Journey to the Sinking Lands

A witness to the world's first evacuation of an entire people due to climate change

The view from the other end of the telescope

I asked Michael Moran for some advice about this trip. His answer was worth repeating here.

Michael,

 

I was hoping I could ask you for some advice. I am increasingly aware that the Carteret Islanders have become (justifiably) uncomfortable with the number of journalists turning up to look at their problems and going away without these visits making any noticeable difference to the lives of the Islanders themselves. I also think some of those journalists may have behaved quite badly – I hear stories about reporters borrowing money for expenses that was never repaid.  Given this, is there any way you could recommend introducing myself at arrival – whether by taking food or medical goods with me, sitting down with the elders and asking them about what has happened in the past etc. You obviously understand this area very well and any advice would be appreciated. 

Thanks,

Dan

 

ps. Just about to start your book. Looking forward to it tremendously.

….

Dan

 

A difficult one this. Most of these (compared to us) desperately poor folk have valid reasons for resentment with the view from their end of the telescope. They believe all those who come to ‘study’ them and their situation somehow make money out of it. I mention this a few times in my book. They believe you personally will make money out of having their photographs in a book or on TV. Not true at all usually but they do not believe it. Put yourself in their shoes if you can – empathise in your imagination. The whole motivation of anthropology and its ‘colonial’ concept of ‘The Other’ is in question now. Is anthropology and its assumptions of superiority still possible at all in our politically correct society? I have always wondered what a Melanesian anthropologist would make of the Henley Royal Regatta. Interesting if you reverse things.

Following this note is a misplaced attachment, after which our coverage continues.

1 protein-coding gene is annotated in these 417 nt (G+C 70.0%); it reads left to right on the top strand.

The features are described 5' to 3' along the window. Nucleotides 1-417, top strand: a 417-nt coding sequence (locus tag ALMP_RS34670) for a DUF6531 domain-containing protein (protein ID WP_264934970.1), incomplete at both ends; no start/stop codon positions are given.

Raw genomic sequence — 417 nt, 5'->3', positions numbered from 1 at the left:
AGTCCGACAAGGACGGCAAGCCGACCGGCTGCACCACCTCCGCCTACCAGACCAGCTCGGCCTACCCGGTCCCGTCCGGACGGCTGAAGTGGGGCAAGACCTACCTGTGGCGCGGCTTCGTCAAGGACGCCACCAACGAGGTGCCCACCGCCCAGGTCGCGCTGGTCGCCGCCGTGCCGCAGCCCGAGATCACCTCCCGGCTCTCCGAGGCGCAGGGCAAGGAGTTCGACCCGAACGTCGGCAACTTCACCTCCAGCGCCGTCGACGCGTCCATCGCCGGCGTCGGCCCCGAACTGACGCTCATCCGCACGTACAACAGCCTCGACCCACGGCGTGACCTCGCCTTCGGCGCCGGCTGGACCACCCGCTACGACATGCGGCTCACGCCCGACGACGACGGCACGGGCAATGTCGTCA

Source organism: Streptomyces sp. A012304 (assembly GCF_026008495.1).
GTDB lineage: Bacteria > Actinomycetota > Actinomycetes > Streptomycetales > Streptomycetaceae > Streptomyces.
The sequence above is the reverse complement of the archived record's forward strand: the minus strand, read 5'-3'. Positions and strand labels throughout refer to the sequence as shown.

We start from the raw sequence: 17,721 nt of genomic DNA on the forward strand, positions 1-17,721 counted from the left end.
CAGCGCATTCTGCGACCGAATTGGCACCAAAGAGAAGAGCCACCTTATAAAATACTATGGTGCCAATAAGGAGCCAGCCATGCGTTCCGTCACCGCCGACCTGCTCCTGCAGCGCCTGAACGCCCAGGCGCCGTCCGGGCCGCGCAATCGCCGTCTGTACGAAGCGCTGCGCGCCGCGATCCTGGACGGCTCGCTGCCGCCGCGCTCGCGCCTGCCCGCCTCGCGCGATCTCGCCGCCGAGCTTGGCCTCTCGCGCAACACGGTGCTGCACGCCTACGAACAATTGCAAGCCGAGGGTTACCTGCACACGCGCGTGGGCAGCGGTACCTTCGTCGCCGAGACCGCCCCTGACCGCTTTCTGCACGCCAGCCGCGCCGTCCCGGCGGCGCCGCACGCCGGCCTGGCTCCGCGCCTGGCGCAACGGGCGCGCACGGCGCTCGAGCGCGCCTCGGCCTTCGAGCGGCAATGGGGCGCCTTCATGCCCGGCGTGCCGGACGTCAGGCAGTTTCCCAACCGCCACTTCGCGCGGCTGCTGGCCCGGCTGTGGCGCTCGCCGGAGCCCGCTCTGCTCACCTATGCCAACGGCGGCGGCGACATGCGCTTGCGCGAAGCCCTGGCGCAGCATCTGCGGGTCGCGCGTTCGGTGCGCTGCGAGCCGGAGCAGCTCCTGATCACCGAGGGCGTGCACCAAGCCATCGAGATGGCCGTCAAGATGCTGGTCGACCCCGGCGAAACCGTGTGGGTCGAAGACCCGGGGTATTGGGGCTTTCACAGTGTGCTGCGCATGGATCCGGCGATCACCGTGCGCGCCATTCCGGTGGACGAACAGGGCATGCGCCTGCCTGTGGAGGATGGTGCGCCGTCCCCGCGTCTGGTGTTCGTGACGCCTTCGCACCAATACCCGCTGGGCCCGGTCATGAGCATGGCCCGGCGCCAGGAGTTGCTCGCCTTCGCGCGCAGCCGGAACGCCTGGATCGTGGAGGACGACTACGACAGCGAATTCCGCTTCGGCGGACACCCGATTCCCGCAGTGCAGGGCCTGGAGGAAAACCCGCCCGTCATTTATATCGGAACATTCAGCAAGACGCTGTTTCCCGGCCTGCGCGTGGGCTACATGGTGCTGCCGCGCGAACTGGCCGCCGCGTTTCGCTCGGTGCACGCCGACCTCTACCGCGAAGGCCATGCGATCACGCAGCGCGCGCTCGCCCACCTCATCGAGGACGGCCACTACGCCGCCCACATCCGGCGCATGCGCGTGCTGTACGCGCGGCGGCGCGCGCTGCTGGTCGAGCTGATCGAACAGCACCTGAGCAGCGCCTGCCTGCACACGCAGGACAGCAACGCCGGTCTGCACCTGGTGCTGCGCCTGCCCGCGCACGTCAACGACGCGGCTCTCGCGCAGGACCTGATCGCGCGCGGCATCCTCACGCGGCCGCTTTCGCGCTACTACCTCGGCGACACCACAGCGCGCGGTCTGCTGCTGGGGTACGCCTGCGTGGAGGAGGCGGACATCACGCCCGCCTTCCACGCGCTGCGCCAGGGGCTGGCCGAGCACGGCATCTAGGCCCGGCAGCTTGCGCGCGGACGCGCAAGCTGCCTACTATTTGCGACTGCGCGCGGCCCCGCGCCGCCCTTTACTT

The best thing is to try and get on some ‘human’ level of contact with the islanders that appears to have nothing to do with money. Genuine, and I mean genuine concern works wonders. They can tell like all of us humans!

 

There were a number of small ideas I had after my return from PNG which you may like to take up. I have no idea how Carteret Islanders will react as the cultural diversity in PNG is enormous. Also I was there six years ago and things may have changed for the worse with so much media exposure. What you say sounds predictable and dreadful. However this is all grist to your mill remember – even the negative impact of ‘global concern’ for the climate is a new idea for me. I thought concern was always positive in outcome! They love entertainment even of a simple kind. Do you play the guitar?

 

  • I think you should take a Polaroid camera and plenty of film. Visitors never actually give them the pictures they take. Broken promises of sending them on later. They are tired of the exploitation I am sure, They love to see themselves in pictures and the children scream with delight. In this way you could also demonstrate the ‘magic’ of the slowly appearing image which interests even my jaded palate! Children will adore it. Then you give them the picture not take it away in a digital box.
  • This one will seem odd. Go to a magic shop and buy some simple illusion tricks – magic boxes, disappearing balls – that sort of thing. Nothing too complicated for you to learn! Perhaps even simple card tricks. The islanders and children I met love this sort of thing and you will keep them amused for ages. Nothing intellectual is the key.
  • I found that in these remote islands where there are no shops there was a terrible shortage of things like biro pens, coloured pencils, rubbers, rulers and blank exercise books. They have to go to school but have no hard currency to buy necessary materials, I am not sure of the Carterets in this regard but a shop as I knew it was like an apple on the moon where I went! I devote one whole chapter to the opening of one on a remote island called Tsoi.
  • The clothes they have are usually Western and worn out. I once saw three kids sharing one enormous T shirt with three little heads popping out of the neck! Some cheap printed T shirts to give away with some clever design would be really popular I think.

 

If I think of anything else I will drop you a note. Enjoy the book – it should help a little in your approach to these wonderfully joyful people (well, usually they are joyful….)

 

Best as ever

 

Michael

 

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